Unpacking New York Times reporter’s year of traveling

By Alexandra Yetter, Staff Reporter

Inaugural New York Times 52 Places Traveler Jada Yuan spent a full year traveling to 52 places across the globe, going to destinations such as Chile, Italy and Disney Springs, Florida, sharing her experiences. | Courtesy of Todd Heisler, The New York Times

Among 13,000 applicantsfor one job, Jada Yuan was selected to become The New York Times’ inaugural 52 Places Traveler. She visited every destination that was on The Times’ “Places to Travel in 2018” list, published Feb. 12, 2018, writing about her experiences and the significance of those locations.

Yuan’s career has also included writing celebrity profiles and feature articles, such as one about what it was like to date using the online dating app Tinder in cities around the U.S. for Cosmopolitan. Looking for something different in 2017, she stumbled on an opportunity to journey off the beaten path.

After a full year trekking through deserts and taking countless planes, boats and trains, Yuan finished her journey in January. Looking back on her travels, she shared her tips, must-visit destinations and trip highlights with The Chronicle.


THE CHRONICLE: How did you react when you found out you got the job?

YUAN: Total shock. They said they would let me know on a Friday. On Thursday, they asked me to hop on the phone again. I was fighting for my life, fighting for this job. I wrote out all these talking points. I got all revved up to argue my way into this job, and then I got it. They recorded the reaction, but they’ve never used that footage because it was super boring. I was just like, ‘Oh, wow. Thanks.’


Have you traveled a lot throughout your life?

I had not traveled this extensively, ever. The longest trips I’d taken were all in college. I did a summer in Italy. I always thought I’d get to do more travel. I got accepted to a study abroad program my junior year. It was not financially and economically feasible for me to do it. I always thought I would get that chance again—a year of traveling. Life sort of happened. I lived by the idea that if I had enough money to pay my rent and eat and travel, then I was good. I didn’t need anything more than that.


What was the best and worst part of your travels?

I really liked waking up for sunrises. In New York, because I work in publishing, no one wakes up early. I never purposefully was waking up for sunrises, and because I had this whole new photography aspect, I was often orienting my days around getting shots. That time of day is a really beautiful time of day to take a photograph. It was always worth it to wake up for a sunrise. A place that was not the greatest fit for me was Disney Springs, Florida, just because I didn’t have enough time there [and] Disney requires a lot [of] planning. I didn’t even make it into Disney World, so my experience was wandering a gigantic parking lot and eventually getting roadside Peruvian food, which was delicious.


Did you ever feel like giving up on the project?

When I got to Chile, I was having a really hard time. It was mostly about the writing. It was really hard for me, as someone who had grown up doing feature writing, to be working on this schedule where I wasn’t getting any sleep and then also had to be turning things in on deadline. I was working for a big publication and wasn’t always getting things right; the internet was not always kind to me. At some point, that piled up. I called a friend, and I started talking about quitting. She talked me into giving it a couple days, and it went away. It was hard, but it was really amazing. I ate great food. I met amazing people. I saw some of the most beautiful sights I’ve ever seen in my life, and I learned a lot about myself. I learned how to travel; I learned to rely on myself.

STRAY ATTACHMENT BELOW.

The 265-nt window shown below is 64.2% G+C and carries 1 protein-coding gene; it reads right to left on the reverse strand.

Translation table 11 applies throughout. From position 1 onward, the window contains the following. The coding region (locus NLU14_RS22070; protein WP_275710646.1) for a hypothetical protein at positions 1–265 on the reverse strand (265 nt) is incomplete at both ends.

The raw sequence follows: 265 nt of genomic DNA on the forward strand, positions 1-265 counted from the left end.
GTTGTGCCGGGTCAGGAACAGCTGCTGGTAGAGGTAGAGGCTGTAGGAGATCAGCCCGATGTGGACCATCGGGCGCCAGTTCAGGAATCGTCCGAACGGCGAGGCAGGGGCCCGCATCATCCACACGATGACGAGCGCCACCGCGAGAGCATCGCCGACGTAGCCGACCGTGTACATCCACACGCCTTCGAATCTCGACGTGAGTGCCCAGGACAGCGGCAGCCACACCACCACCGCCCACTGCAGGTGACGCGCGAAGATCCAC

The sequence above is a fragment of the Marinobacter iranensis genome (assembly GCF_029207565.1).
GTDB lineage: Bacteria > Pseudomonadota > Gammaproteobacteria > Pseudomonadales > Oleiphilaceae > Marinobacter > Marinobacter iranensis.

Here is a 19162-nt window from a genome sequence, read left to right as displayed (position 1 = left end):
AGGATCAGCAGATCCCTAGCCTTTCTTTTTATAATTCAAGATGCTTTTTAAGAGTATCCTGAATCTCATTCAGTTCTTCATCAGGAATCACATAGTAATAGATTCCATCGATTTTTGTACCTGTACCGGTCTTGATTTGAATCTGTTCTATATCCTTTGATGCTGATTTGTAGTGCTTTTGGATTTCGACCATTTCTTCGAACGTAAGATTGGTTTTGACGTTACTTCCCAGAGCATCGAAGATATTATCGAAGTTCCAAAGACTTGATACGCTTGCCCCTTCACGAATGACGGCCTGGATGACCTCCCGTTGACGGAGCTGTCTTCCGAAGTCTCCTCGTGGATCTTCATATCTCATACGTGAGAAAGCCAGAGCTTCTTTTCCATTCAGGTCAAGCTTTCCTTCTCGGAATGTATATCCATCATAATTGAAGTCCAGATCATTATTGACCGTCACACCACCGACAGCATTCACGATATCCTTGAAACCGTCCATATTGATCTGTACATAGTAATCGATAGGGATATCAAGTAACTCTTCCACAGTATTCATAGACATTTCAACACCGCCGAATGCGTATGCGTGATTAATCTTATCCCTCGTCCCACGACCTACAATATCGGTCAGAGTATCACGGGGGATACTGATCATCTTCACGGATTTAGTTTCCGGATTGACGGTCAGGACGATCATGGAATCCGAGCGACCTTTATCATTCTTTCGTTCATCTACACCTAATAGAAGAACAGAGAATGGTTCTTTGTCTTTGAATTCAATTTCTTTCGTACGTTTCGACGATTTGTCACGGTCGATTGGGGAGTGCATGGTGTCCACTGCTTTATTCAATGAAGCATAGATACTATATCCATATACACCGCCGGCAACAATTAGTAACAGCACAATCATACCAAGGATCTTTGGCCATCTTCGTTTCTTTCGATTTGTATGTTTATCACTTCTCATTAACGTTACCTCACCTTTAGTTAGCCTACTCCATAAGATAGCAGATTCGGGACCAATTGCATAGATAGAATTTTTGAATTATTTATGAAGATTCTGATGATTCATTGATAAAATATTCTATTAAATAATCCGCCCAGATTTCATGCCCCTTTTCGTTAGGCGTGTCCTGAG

What are your tips for students traveling on a budget?

I would suggest hostels over Airbnbs … if you’re solo traveling. You’ll meet more people; you’ll have friends to go out with; you’ll save a lot of money. The one caveat I have about them is you meet lots of travelers, but you don’t meet locals because you’re all hanging out in your hostel bubble. Just take an area and [use] as much local transport as you can. Trains and boats are the best forms of transport. Travel slowly. The more you settle into traveling as your way of life, the journey [becomes] more important than the destination [and] the better time you have.

Inaugural New York Times 52 Places Traveler Jada Yuan spent a full year traveling to 52 places across the globe, chronicling her adventures in places such as Lima, Peru. | Courtesy of Kerri MacDonald, The New York Times


What places do you think every traveler should visit?

Go to Patagonia, if you can, in Chile. [Also visit] Palermo, [Italy], and go south; go as far south as you can get until you’re at the very bottom of the Amalfi Coast. I [also] found it really easy to travel in Southeast Asia. Go to Siem Reap, Cambodia, as a starter place, which is where Angkor Wat [temple] is.


Why is it important to travel?

It expands your idea of who people are in the world. Everyone in the world is trying to put food on the table and live their lives. There are universal things whether or not you speak the same language. We live in a really divisive time right now in America, and it’s important to remember those commonalities among different groups of people. Traveling really helps you understand yourself when you’re stripped of your possessions and your sense of comfort.